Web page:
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The Hall of Fame

CADC Hall of Fame

Nathan Garland

Nathan Garland is an artist, a filmmaker and a graphic designer who was born and raised in Chicago. He earned a BFA at Washington University in St. Louis, studied in Amsterdam on a Fulbright Scholarship and attended Yale for an MFA.

His design work ranges from identity, naming and branding programs to annual reports and websites, as well as marketing and editorial projects. Main client groups include corporations, foundations and educational institutions. Books for art museums, publishers and artists are also a major interest—and include designing key projects for Abrams, The Frick Collection, The Whitney and The Philadelphia Museum of Art, among many others. Foreign design challenges include initiatives advocating for reconciliation in Rwanda and the peace process between Israelis and Palestinians.

Nathan’s work is represented in MoMA’s film poster collection. Various American awards from such groups as the AIGA and the CADC are complemented by others from design organizations and film festivals in England, Germany and Romania. His book design of “Anselm Kiefer” was awarded a silver prize for the USA at the International Book Fair at Leipzig. His archive was requested by Yale.

Nathan wrote an essay and co-edited a publication on his friend and mentor, Paul Rand. He lectured and critiqued at various schools in addition to teaching part-time at Yale for ten years. His personal work includes drawings, collages, animation, furniture design and writing. Literacy is a primary focus.

He is grateful to such client mentors as James Elliott, William Zinsser and Bruce McGhie. Nathan also values formative student summer experiences. They include working with John Massey in Chicago at CARD, the Center for Advanced Research in Design, on projects for Herman Miller and the Art Institute, as well as working with John Hubley in NYC on animation for Sesame Street and a short film called “Eggs.” Nathan's engagement in the moving image continues to be expressed in film, video and websites.

Nathan has served on the board of the CADC, as well as the advisory boards for AIGA CT and the Center for Typographic Language.

He is based in New Haven, where he and his wife, Patricia, raised their two children, Jonathan and Rebecca.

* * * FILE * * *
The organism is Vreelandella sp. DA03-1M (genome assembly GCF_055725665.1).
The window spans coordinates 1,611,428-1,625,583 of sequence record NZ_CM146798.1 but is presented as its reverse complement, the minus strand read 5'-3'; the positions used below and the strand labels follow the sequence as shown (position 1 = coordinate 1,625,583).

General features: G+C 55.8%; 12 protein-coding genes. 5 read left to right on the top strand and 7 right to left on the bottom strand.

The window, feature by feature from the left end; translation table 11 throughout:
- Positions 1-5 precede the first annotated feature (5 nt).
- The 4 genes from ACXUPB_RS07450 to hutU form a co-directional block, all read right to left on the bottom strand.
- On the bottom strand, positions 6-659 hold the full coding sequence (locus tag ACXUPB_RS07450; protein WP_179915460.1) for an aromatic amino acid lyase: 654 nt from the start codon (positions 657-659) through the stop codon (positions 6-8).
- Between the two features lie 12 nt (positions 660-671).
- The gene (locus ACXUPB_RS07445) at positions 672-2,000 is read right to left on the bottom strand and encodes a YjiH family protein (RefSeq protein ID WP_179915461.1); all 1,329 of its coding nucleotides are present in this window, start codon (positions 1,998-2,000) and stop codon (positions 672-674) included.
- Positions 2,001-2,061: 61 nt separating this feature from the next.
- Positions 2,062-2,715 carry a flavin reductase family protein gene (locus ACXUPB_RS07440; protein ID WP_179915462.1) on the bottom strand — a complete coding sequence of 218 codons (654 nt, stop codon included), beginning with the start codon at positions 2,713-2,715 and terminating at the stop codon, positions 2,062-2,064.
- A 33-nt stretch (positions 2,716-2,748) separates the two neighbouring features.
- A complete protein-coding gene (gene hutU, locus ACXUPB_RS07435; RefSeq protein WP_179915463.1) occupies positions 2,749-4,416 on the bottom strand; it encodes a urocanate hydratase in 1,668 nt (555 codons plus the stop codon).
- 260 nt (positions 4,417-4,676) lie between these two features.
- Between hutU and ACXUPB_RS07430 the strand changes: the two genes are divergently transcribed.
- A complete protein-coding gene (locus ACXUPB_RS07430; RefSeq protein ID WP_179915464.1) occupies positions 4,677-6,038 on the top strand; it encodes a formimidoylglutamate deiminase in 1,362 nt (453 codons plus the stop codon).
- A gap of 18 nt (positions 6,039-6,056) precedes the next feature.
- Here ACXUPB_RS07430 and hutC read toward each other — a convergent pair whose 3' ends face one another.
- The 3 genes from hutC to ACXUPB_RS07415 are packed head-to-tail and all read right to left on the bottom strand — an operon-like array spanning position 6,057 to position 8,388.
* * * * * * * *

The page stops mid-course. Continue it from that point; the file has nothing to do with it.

Joe Hoke

After high school, Joe saved money to go to art school by working as an attendant in a mental hospital. “It was the best training I ever had for running an ad agency,” he said. “I worked the midnight to eight shift, often alone with 49 mental patients. Learning how to quickly persuade large groups of people came in mighty handy.”

Later, Joe co-founded Mintz & Hoke Advertising along with Alan Mintz. They had one goal: combine smart strategy with wild and crazy creative. Growing and making money didn’t occur to them until much later.

In just three years, Mintz & Hoke earned the reputation as the top creative agency in Connecticut, and one of the top agencies in New England.

To make the creative product more effective, Joe created a brand-positioning model that worked in every consumer and B2B category. Several agencies and one of the country’s largest insurance companies attempted to copy it. Where are the lawyers when you need them?

Mintz & Hoke’s work produced exceptional results and they won more national EFFIE awards (awarded for advertising effectiveness) than any other New England agency and many of New York’s largest shops. This included the top award for package goods, beating Pepperidge Farms and Jell-O.

Joe helped Mintz & Hoke beat NY and Boston agencies to win major accounts in this region, like Pratt & Whitney Aircraft Engines, Mohegan Sun, YoCrunch Yogurt and new product advertising for Lego. The agency then competed outside our region to win clients like Olympic Stain in Pittsburgh, Certain Teed in Philadelphia and Shaw’s Supermarkets out of Boston.

Mintz & Hoke became Connecticut’s largest agency.

The agency has been featured in many national publications, including The Wall Street Journal, Communication Arts, Advertising Age, Adweek and Inside PR.

In 1998, after 26 years, Joe sold his share of Mintz & Hoke to key employees and co-founded Lawson & Hoke, a marketing communications consulting company. His new partner convinced him that after all those years he should be used to his name being second. Today, Joe helps clients create competitive brand strategies, improve sales presentations and beat the pants off their competition.


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